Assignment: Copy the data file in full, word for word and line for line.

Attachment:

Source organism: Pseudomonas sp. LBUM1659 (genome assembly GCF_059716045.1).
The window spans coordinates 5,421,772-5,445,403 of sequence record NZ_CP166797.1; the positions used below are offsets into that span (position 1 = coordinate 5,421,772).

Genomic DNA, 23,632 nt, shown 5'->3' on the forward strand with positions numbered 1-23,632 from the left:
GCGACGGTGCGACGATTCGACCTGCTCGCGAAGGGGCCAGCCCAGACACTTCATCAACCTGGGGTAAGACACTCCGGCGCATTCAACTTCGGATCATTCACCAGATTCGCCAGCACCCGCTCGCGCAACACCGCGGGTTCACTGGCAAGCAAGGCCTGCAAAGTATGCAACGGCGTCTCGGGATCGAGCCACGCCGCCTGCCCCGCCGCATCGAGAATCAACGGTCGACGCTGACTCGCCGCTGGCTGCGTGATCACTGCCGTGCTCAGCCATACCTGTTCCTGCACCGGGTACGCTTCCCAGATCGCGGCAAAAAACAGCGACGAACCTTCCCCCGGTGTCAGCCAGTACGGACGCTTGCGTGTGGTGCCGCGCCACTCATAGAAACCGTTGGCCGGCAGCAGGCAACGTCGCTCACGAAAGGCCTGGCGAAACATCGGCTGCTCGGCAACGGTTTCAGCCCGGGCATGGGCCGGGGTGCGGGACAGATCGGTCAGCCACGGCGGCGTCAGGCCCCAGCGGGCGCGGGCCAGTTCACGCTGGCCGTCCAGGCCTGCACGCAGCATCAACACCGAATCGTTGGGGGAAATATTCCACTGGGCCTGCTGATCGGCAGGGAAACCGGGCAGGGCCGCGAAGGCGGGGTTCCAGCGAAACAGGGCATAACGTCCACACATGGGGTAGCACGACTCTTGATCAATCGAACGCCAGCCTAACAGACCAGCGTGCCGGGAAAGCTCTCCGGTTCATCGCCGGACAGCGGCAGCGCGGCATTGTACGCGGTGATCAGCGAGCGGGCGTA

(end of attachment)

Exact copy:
Source organism: Pseudomonas sp. LBUM1659 (genome assembly GCF_059716045.1).
The window spans coordinates 5,421,772-5,445,403 of sequence record NZ_CP166797.1; the positions used below are offsets into that span (position 1 = coordinate 5,421,772).

Genomic DNA, 23,632 nt, shown 5'->3' on the forward strand with positions numbered 1-23,632 from the left:
GCGACGGTGCGACGATTCGACCTGCTCGCGAAGGGGCCAGCCCAGACACTTCATCAACCTGGGGTAAGACACTCCGGCGCATTCAACTTCGGATCATTCACCAGATTCGCCAGCACCCGCTCGCGCAACACCGCGGGTTCACTGGCAAGCAAGGCCTGCAAAGTATGCAACGGCGTCTCGGGATCGAGCCACGCCGCCTGCCCCGCCGCATCGAGAATCAACGGTCGACGCTGACTCGCCGCTGGCTGCGTGATCACTGCCGTGCTCAGCCATACCTGTTCCTGCACCGGGTACGCTTCCCAGATCGCGGCAAAAAACAGCGACGAACCTTCCCCCGGTGTCAGCCAGTACGGACGCTTGCGTGTGGTGCCGCGCCACTCATAGAAACCGTTGGCCGGCAGCAGGCAACGTCGCTCACGAAAGGCCTGGCGAAACATCGGCTGCTCGGCAACGGTTTCAGCCCGGGCATGGGCCGGGGTGCGGGACAGATCGGTCAGCCACGGCGGCGTCAGGCCCCAGCGGGCGCGGGCCAGTTCACGCTGGCCGTCCAGGCCTGCACGCAGCATCAACACCGAATCGTTGGGGGAAATATTCCACTGGGCCTGCTGATCGGCAGGGAAACCGGGCAGGGCCGCGAAGGCGGGGTTCCAGCGAAACAGGGCATAACGTCCACACATGGGGTAGCACGACTCTTGATCAATCGAACGCCAGCCTAACAGACCAGCGTGCCGGGAAAGCTCTCCGGTTCATCGCCGGACAGCGGCAGCGCGGCATTGTACGCGGTGATCAGCGAGCGGGCGTA